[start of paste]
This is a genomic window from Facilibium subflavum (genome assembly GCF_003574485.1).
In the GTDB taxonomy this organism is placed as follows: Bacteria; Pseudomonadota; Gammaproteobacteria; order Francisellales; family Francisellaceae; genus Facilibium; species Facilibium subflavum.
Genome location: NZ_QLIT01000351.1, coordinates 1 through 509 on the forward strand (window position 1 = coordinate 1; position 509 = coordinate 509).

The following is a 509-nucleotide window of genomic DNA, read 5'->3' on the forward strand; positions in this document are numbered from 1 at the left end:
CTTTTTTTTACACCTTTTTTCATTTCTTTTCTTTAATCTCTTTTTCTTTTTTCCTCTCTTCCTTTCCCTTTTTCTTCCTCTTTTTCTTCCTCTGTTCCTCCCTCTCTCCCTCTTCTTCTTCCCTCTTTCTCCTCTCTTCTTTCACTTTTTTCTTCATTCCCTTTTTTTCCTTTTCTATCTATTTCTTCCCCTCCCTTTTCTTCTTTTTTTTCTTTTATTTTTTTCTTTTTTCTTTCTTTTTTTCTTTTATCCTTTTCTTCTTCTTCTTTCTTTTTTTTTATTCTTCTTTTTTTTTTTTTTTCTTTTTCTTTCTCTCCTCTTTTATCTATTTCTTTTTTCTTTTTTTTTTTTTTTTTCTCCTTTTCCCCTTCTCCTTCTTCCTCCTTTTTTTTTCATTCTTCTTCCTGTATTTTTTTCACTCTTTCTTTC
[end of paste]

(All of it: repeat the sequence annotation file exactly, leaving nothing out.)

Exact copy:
This is a genomic window from Facilibium subflavum (genome assembly GCF_003574485.1).
In the GTDB taxonomy this organism is placed as follows: Bacteria; Pseudomonadota; Gammaproteobacteria; order Francisellales; family Francisellaceae; genus Facilibium; species Facilibium subflavum.
Genome location: NZ_QLIT01000351.1, coordinates 1 through 509 on the forward strand (window position 1 = coordinate 1; position 509 = coordinate 509).

The following is a 509-nucleotide window of genomic DNA, read 5'->3' on the forward strand; positions in this document are numbered from 1 at the left end:
CTTTTTTTTACACCTTTTTTCATTTCTTTTCTTTAATCTCTTTTTCTTTTTTCCTCTCTTCCTTTCCCTTTTTCTTCCTCTTTTTCTTCCTCTGTTCCTCCCTCTCTCCCTCTTCTTCTTCCCTCTTTCTCCTCTCTTCTTTCACTTTTTTCTTCATTCCCTTTTTTTCCTTTTCTATCTATTTCTTCCCCTCCCTTTTCTTCTTTTTTTTCTTTTATTTTTTTCTTTTTTCTTTCTTTTTTTCTTTTATCCTTTTCTTCTTCTTCTTTCTTTTTTTTTATTCTTCTTTTTTTTTTTTTTTCTTTTTCTTTCTCTCCTCTTTTATCTATTTCTTTTTTCTTTTTTTTTTTTTTTTTCTCCTTTTCCCCTTCTCCTTCTTCCTCCTTTTTTTTTCATTCTTCTTCCTGTATTTTTTTCACTCTTTCTTTC